Updated: Sep 28, 2018
This week, Orygen, The National Centre of Excellence in Youth Mental Health launched world first guidelines to help young people communicate safely about suicide online as part of the #chatsafe Project. When this project was getting off the ground, I sat on its national advisory group so I’m particularly pleased to see this set of evidence-informed guidelines now available for young people and those around them.
As I was reading through the guidelines today, it struck me that the information shared is not only hugely helpful in terms of educating us on safe communication when it comes to suicide but also fantastic food for thought for anyone communicating online about their personal thoughts, opinions and emotions.
Here are my three immediate thoughts:
1. Pause before you hit publish.
“Before you communicate online about suicide, take some time to think about why you want to share this post. Reflect on how your post could affect other people and whether or not there is a different way to communicate this information in a way that is safer or more helpful.”
The same could be said for anything we share on social media – from images and photos to videos and written blog posts. There is no delete button. Depending on your privacy settings your post could be shared with a few or many. Most importantly, when posting anything on social media, you have minimal to no idea of the emotional state of your intended and unintended audience.
So before you hit publish, pause. Pause and think about the impact sharing this information could have on you. Pause and think about anyone else who may read or view this information and how this may impact on their thoughts and emotions.
2. Safe communication doesn’t mean stop communicating.
“Don't let embarrassment or concern about offending or upsetting the person stop you from reaching out and offering help. There is no “perfect” or “right” thing to say to someone in these situations and it is better to make a supportive attempt to reach out than to make no attempt at all.”
Yes, pause before you hit publish but don’t let it stop you from engaging in social media to support your friends, particularly if someone you know is sharing thoughts of suicide online.
One of the ways the guidelines suggests showing a person you care about them is to respond to their post or comment in private (e.g., through DM or PM). This is not only for their benefit but also the unintended audience I mentioned earlier who may find the conversation upsetting.
Another tip is to look at the person's posts so you can acknowledge their feelings and specify exactly why you are worried about them (e.g., "from what you've posted it seems as though you are having a tough time"). Often it isn’t about fixing the problem or finding a solution but acknowledging what is going on in their life and giving them permission to open up about how they’re feeling. This is a great lesson we can all take from the suicide prevention sector into conversations with friends and family about any number of tough subjects or emotions.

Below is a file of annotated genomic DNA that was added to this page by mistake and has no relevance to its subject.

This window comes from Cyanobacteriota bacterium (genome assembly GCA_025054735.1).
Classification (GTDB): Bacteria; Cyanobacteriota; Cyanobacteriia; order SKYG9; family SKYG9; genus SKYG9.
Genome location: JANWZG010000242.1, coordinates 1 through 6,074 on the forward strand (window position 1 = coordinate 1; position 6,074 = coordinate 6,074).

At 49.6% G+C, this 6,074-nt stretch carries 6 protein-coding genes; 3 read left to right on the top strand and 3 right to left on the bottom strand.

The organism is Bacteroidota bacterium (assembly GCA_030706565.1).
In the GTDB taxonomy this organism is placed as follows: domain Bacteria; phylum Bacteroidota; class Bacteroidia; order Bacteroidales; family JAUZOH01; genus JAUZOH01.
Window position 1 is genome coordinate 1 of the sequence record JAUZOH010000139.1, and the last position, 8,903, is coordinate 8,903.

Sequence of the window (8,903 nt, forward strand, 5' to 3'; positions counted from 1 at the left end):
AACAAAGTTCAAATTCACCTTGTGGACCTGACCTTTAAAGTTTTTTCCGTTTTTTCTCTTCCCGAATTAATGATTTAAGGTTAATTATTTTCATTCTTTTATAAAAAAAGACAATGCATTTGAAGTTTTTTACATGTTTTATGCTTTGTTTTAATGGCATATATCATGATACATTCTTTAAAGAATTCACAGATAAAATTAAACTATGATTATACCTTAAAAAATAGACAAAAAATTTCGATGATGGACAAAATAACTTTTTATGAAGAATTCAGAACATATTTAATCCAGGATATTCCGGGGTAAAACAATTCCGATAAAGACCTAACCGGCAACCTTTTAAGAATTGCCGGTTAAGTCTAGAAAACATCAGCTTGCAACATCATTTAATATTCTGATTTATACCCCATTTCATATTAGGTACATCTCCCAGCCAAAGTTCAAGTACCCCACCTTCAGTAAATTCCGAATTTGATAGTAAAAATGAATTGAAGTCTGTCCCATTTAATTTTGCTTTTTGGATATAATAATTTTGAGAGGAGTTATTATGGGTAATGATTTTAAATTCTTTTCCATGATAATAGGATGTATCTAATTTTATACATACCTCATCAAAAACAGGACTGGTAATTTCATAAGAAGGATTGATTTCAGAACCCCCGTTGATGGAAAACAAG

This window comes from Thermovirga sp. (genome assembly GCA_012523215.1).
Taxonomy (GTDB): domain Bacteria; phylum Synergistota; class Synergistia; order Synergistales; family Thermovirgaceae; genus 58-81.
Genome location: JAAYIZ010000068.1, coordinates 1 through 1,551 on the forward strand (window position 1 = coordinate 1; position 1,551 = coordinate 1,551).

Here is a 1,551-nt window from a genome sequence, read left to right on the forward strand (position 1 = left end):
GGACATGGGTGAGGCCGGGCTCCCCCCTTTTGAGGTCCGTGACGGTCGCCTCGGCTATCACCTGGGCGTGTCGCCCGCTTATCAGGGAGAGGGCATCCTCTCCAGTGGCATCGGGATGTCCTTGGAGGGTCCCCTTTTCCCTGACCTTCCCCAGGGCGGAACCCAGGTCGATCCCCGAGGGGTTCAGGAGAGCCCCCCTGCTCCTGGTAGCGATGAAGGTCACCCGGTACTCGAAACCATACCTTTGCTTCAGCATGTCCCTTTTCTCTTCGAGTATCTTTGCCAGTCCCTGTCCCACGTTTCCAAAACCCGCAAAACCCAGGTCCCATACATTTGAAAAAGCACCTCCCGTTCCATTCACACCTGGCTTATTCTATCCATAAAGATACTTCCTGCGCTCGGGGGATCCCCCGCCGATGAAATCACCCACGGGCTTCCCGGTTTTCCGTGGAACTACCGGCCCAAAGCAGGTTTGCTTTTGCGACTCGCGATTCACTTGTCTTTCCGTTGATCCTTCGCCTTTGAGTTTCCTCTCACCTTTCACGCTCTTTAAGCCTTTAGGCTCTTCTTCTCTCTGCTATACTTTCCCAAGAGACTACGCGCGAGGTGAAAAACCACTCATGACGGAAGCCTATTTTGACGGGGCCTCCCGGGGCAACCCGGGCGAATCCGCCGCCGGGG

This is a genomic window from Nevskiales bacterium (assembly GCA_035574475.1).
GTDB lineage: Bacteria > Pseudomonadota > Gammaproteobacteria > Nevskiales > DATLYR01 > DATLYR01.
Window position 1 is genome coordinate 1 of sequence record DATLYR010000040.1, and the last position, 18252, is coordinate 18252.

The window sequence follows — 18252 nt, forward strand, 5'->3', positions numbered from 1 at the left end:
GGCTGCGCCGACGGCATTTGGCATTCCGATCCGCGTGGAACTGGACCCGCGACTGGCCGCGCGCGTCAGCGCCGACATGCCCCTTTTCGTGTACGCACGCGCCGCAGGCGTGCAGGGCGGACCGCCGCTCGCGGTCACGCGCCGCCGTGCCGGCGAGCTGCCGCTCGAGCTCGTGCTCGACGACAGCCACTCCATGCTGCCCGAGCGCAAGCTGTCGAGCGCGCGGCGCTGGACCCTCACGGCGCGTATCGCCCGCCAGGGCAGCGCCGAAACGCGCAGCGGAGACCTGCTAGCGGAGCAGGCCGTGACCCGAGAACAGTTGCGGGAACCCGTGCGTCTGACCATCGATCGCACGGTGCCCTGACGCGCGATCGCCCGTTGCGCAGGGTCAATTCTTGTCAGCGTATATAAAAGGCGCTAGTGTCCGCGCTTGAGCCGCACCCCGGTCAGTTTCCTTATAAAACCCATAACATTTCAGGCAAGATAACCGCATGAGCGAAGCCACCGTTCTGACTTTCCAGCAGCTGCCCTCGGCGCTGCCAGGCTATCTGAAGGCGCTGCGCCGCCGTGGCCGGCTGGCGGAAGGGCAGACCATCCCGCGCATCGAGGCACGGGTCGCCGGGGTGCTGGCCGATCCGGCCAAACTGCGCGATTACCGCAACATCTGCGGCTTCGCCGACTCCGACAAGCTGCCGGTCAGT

3. Sometimes it IS about you.
OK so I know I said it’s not always about you. But, sometimes it is about you.
"Whether you are an occasional or frequent user of social media, be aware that sometimes repeated exposure to negative content (e.g., conversations, images or videos about suicide) could impact upon your own wellbeing. It’s also possible that a one-off post may trigger negative thoughts and feelings. It’s important to have a plan in place in case you do feel upset or troubled by posts that you have shared or seen.”
Again, this is not only applicable to online conversations about suicide. The world can sometimes be an upsetting place. Sometimes, you’ve got stuff going on in your life that means you’re a little more emotionally vulnerable than usual. It’s ok to take a break from social media. It’s ok to seek out ways to take control of content that you see.
As I heard someone say at a conference a few years ago, there is no online and offline world anymore; there is just the world. Social media is the new normal and it is not only our responsibility to curate our content so there are safe online spaces to connect but also to care for ourselves.
Thank you to the young people and others who shared their insights and tips to make this project possible.
Download a copy of the guidelines here.